The Howard government in Australia has set welfare recipients as its next major target, with Family and Community Services Minister Senator Jocelyn Newman last week announcing a “comprehensive Green Paper on welfare reform”.
In an appearance at the National Press Club, Newman said a Reference Group would produce the Green Paper within a few months—by early next year, with a final report no later than June 2000. The report's basic thrust has already been determined. It will contain a fundamental shift in the welfare system, ending the social security entitlements of not only the unemployed but also single parents, the physically and mentally disabled and older jobless workers.
Prior to her speech, Newman announced she would issue a discussion paper containing detailed measures to slash welfare benefits. Prime Minister John Howard intervened at the last moment to halt the paper, but not before Newman and her staff had primed the media with selected leaks from her document.
Its contents were spelled out in a report in the Sydney's Sun-Herald on September 26, just three days before Newman was due to make her speech.
According to the newspaper: "The discussion paper outlines the most comprehensive agenda to overhaul welfare contemplated by a Federal government in decades. The aim of the changes would be to force many more welfare recipients to try to get paid work."
Based on information supplied by Newman's staff, the article declared:
* Single parents would be cut off welfare payments when their youngest child turned 12 (currently 16).
* Single mothers or fathers with younger children would have to demonstrate their willingness to work by attending compulsory career counselling sessions.
* Single income couples with children between 12 and 16 would stand to lose their parenting allowance of a minimum of $60 per fortnight.
* Disabled and older workers would face tougher eligibility tests.
Newman's spokesman told the Sun-Herald that the government would follow the United States and British welfare models. These have seen the Clinton and Blair administrations cut off welfare to many of the poorest and most disadvantaged sections of the working class, forcing them into low-paid, temporary and unskilled work.
In her Press Club speech, Newman confirmed that the Green Paper's main targets would be those on disability support pensions and single parent benefits. She singled out the two areas as having recorded the biggest jumps in welfare payments in recent years.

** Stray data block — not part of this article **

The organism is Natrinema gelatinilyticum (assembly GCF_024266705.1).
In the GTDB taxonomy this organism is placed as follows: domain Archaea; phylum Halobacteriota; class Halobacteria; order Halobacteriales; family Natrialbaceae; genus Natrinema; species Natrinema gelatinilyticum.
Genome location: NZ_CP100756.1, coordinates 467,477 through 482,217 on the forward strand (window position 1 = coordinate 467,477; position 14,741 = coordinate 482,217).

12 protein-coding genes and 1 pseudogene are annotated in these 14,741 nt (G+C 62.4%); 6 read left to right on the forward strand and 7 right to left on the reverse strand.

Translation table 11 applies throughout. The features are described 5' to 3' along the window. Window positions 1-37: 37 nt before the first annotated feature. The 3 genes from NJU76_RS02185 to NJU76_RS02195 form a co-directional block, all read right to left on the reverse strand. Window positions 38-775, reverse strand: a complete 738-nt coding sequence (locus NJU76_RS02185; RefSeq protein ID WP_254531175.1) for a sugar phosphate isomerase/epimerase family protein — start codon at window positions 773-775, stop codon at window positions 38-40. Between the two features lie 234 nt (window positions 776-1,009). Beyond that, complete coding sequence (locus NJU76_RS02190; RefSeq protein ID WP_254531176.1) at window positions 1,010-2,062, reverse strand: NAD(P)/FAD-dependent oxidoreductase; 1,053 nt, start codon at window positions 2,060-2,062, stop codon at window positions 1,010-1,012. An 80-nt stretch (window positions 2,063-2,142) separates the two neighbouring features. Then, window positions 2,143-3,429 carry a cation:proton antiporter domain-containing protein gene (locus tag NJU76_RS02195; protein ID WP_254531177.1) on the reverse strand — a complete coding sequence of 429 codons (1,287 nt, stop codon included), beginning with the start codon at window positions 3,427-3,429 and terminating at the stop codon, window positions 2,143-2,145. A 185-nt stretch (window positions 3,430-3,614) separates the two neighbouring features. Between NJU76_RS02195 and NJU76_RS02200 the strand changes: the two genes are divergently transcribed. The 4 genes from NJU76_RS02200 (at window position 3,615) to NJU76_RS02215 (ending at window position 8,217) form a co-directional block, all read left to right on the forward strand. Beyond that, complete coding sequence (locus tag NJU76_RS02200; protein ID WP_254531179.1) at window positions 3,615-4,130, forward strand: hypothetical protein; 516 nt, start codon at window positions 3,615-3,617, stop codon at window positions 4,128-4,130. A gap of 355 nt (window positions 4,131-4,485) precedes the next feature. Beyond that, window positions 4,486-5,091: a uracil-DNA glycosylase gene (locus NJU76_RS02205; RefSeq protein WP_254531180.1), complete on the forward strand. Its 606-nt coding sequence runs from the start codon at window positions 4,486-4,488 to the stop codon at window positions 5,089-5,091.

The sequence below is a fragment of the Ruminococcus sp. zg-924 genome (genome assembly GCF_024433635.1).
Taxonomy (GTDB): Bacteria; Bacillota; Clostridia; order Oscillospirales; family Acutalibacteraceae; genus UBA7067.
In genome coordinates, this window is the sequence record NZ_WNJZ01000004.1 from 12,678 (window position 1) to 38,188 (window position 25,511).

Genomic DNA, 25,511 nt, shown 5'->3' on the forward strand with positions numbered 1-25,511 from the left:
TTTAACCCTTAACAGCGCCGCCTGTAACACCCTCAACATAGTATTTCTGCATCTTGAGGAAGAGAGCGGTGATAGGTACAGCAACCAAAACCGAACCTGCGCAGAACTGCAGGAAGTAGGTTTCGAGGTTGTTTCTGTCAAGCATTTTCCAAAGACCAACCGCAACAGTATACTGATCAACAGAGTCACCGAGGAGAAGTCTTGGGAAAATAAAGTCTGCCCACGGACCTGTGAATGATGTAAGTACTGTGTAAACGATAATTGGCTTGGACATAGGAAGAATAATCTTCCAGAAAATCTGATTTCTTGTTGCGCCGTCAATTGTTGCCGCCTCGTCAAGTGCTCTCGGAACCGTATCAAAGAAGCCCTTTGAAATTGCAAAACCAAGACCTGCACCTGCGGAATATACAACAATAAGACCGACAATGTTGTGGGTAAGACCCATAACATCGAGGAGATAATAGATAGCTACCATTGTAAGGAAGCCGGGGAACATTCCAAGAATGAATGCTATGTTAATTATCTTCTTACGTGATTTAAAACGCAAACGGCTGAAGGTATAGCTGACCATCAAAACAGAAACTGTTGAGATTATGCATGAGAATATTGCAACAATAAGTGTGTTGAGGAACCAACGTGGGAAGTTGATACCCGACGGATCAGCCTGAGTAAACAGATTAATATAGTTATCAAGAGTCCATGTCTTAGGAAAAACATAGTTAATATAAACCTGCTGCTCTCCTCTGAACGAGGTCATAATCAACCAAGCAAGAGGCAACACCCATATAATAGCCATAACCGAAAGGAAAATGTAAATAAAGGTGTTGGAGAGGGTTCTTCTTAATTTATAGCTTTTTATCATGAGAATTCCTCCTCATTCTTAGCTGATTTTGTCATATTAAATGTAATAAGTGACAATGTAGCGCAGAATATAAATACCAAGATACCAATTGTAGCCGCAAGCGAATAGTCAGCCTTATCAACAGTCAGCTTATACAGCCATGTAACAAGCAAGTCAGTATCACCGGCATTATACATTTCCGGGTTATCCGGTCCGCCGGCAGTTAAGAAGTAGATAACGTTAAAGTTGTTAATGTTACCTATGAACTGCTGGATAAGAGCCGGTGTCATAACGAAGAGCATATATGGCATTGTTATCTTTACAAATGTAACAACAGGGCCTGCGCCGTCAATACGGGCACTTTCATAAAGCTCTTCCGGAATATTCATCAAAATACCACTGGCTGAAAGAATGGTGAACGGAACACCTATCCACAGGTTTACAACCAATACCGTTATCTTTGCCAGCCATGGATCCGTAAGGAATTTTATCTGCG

Almost 600,000 people were on disability pensions, double the figure of 10 years ago, she stated. People with “severe disabilities” would be protected but “rather than focussing on what people can't do, we should look at what people can do.” Newman spoke of requiring the disabled to undergo “individually-tailored assistance for rehabilitation and training and job placement”.
The Minister next pointed to the more than 600,000 people on sole parents' benefits, claiming there was “increasing dependence on Parenting Payment that is particularly prevalent among low-income families with children”. Indicating the scale of the cuts envisaged, Newman cited figures showing Australia had 57 percent of lone parents out of paid work, compared to an OECD average of 42 percent.
While focussing on these two areas, Newman suggested a wider campaign to force welfare recipients off benefits and into low-paid work. She said 2.6 million people of workforce age were on government income support payments—about 1 in 5—compared to 1.5 million or 1 in 7 a decade ago.
“No nation can afford to leave unchecked the waste, economic and social isolation that is the consequence of welfare dependency,” she said. Australia had to match other governments in reducing welfare payments because it had to compete in a world where globalisation was an “irresistible phenomenon”.
Newman sought to whip up anti-welfare sentiment by declaring that welfare beneficiaries had to take jobs that fell short of their initial expectations. “It is neither fair nor moral to expect the hard working men and women of this country to underwrite what can only be described as a destructive and self indulgent welfare mentality.”